Customs Officials Seize 3,700 Invasive Crabs at Port of Cincinnati
Every year, customs officials at American ports face an unusual smuggling challenge: less-than-law-abiding shippers in China who attempt to send misdeclared mitten crabs to American customers. At the Port of Cincinnati, U.S. Customs and Border Protection (CBP) officers and officials with the U.S. Fish and Wildlife Service (FWS) have intercepted 51 shipments of the vigorous, invasive crab species over the past four months. The seizures in Cincinnati amount to roughly 3,700 live crabs weighing a total of 3,400 pounds.
Nationwide, CBP and FWS inspectors refused entry to more than 15,000 mitten crabs since September. The Port of Cincinnati saw the highest volume of the smuggled crustaceans, with the second largest number coming through the Los Angeles ports of entry.
According to CBP, the shipments originated in China and in Chinese-administered Hong Kong. They were destined for residences and businesses in multiple U.S. states, although most were headed to New York. All were falsely listed on cargo manifests as tools or clothing. CBP referred the live crabs to FWS, and all the violations are currently under review.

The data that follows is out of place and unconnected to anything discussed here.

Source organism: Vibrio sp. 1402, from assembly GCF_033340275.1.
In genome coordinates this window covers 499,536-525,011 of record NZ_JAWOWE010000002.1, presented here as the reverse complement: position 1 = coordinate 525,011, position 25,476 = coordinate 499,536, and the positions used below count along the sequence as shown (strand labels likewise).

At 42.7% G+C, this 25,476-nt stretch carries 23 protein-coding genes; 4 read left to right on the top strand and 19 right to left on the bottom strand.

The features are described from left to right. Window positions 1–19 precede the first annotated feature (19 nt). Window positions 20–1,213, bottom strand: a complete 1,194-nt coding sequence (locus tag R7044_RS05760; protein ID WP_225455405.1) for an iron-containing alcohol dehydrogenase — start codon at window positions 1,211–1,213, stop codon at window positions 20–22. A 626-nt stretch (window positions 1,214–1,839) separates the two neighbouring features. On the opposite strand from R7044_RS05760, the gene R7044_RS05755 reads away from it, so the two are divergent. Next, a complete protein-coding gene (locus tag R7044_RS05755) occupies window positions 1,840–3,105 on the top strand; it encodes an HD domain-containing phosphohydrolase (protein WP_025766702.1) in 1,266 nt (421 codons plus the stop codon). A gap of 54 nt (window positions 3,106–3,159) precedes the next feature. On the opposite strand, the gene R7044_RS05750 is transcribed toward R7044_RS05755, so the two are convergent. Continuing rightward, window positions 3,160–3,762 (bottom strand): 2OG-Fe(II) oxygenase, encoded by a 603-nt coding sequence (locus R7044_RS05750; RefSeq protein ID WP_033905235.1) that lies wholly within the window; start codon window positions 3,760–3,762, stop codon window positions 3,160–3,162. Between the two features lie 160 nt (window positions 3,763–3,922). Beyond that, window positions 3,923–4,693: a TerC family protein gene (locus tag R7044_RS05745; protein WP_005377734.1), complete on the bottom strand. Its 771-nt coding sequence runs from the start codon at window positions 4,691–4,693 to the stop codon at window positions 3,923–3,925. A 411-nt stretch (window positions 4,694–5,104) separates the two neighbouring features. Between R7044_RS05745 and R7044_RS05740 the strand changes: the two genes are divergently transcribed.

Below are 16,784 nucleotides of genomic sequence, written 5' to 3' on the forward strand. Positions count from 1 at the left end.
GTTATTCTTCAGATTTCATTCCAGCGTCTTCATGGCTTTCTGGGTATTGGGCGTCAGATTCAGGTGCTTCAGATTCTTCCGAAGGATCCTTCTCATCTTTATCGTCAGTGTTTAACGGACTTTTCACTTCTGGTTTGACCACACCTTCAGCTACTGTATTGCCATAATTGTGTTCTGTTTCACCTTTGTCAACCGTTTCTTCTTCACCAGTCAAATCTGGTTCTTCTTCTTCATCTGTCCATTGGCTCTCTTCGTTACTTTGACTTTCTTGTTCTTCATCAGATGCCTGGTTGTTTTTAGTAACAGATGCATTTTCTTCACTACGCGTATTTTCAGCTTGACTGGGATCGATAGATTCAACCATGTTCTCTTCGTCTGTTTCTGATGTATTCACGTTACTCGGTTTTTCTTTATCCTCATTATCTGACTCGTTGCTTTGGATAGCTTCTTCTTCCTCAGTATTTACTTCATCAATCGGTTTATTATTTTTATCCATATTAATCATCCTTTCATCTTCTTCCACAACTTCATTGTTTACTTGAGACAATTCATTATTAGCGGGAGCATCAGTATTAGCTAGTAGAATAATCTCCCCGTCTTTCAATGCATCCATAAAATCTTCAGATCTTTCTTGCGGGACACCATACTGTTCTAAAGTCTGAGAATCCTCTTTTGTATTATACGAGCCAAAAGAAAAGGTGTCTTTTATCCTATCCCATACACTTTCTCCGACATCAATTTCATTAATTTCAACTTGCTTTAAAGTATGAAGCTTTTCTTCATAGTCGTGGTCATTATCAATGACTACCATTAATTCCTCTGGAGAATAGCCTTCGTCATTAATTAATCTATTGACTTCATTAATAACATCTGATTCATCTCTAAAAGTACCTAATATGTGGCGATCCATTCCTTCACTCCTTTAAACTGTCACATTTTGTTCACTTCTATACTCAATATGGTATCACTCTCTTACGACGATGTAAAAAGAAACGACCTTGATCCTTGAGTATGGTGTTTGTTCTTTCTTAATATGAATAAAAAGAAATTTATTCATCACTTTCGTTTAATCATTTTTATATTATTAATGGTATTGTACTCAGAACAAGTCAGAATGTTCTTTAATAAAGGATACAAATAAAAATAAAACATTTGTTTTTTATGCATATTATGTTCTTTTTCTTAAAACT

Mitten crabs are a seasonal delicacy in China, where they are consumed during the peak of their maturity - the ninth and tenth months of the lunar calendar (roughly late September through the end of December). They retail for about $50 per crab in the United States, creating a profit motive for smuggling. Their exceptional ability to outcompete native species - like the blue crab, a native of the U.S. Eastern Seaboard - has earned them a place on the Invasive Species Specialist Group’s list of “100 of the World’s Worst Invasive Alien Species." They have been found in the Chesapeake Bay, the Hudson River, Delaware Bay and San Francisco Bay, and they are established in European waters as well.
Every fall, Chinese shippers attempt to import live mitten crabs from Asia through U.S. cargo and mail facilities, where CBP and and FWS stand ready and waiting to catch them. It is illegal to import mitten crabs and other invasive wildlife into the United States without a permit.
“As a unified border agency, CBP is committed to a fully integrated approach toward international security,” said Cincinnati CBP supervisory agriculture specialist Barbara Hassan. “In this case, we worked closely with FWS to stop a serious threat to our economy and ecology.